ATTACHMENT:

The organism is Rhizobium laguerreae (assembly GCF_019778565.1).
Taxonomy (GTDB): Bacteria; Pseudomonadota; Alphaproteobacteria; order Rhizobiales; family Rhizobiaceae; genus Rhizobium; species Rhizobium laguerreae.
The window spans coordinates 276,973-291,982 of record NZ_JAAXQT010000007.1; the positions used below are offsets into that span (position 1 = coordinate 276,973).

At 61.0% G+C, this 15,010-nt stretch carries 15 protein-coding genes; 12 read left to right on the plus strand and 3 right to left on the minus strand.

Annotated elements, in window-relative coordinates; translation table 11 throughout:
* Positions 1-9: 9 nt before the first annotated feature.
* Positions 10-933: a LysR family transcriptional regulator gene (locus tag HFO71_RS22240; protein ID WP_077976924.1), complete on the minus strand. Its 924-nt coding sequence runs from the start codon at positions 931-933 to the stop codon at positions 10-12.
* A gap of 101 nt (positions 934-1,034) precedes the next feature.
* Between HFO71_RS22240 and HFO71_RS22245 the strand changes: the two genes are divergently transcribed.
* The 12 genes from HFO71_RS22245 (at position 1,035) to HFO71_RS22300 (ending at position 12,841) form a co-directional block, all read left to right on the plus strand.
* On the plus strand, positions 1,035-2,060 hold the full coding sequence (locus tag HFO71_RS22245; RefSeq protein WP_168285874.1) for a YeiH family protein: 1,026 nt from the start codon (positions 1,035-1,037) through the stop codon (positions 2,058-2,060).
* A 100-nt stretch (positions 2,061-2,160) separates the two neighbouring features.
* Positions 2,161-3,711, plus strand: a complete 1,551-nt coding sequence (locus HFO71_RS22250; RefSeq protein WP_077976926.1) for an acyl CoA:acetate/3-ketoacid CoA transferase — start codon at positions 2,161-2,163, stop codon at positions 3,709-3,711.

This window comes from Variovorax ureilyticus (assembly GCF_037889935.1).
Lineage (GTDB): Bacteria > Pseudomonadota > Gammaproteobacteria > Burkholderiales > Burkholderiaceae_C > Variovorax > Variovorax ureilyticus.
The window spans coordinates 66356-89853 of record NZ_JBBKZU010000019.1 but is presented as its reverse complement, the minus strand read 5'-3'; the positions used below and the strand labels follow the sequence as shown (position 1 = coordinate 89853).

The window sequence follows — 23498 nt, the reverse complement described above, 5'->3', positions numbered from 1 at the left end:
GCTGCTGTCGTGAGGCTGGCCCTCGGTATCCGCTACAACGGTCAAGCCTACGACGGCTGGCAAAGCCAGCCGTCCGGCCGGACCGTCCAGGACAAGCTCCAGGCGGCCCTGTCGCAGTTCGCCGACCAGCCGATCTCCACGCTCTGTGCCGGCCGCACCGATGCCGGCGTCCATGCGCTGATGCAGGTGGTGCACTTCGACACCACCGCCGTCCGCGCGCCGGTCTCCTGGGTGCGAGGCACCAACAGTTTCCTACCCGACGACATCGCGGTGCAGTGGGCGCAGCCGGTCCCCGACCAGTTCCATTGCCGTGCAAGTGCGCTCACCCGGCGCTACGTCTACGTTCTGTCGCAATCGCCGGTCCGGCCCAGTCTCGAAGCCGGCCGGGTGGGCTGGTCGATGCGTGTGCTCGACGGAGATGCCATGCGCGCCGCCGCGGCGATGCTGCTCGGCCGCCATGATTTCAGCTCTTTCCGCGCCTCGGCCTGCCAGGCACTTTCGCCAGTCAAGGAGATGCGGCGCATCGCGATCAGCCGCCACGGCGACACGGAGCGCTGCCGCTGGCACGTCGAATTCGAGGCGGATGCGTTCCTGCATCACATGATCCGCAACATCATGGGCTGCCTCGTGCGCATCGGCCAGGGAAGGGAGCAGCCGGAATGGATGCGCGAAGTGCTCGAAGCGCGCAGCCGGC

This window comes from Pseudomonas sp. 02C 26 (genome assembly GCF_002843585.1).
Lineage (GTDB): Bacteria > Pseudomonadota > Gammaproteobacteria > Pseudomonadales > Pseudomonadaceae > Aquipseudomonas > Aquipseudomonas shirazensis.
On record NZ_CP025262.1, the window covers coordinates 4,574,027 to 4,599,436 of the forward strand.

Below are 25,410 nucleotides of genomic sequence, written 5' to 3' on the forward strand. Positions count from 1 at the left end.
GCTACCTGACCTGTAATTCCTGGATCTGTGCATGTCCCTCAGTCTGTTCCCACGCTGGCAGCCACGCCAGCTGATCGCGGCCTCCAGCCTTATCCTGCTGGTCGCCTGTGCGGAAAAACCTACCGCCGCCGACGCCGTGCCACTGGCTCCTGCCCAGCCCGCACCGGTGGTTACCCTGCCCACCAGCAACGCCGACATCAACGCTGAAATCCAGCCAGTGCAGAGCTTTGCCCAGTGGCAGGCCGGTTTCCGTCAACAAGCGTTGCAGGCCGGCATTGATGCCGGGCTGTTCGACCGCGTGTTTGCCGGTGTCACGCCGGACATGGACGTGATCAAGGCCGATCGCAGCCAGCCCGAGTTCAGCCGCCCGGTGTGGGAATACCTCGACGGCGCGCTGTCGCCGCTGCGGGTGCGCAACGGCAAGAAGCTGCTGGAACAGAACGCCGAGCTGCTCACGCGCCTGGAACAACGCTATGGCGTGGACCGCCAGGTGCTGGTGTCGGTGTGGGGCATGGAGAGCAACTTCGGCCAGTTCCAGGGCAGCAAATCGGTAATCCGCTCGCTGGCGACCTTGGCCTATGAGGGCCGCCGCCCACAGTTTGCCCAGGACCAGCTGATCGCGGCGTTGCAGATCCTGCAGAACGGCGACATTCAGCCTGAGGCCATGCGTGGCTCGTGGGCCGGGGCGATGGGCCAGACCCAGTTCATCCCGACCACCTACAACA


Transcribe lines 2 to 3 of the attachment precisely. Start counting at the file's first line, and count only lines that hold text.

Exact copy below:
Taxonomy (GTDB): Bacteria; Pseudomonadota; Alphaproteobacteria; order Rhizobiales; family Rhizobiaceae; genus Rhizobium; species Rhizobium laguerreae.
The window spans coordinates 276,973-291,982 of record NZ_JAAXQT010000007.1; the positions used below are offsets into that span (position 1 = coordinate 276,973).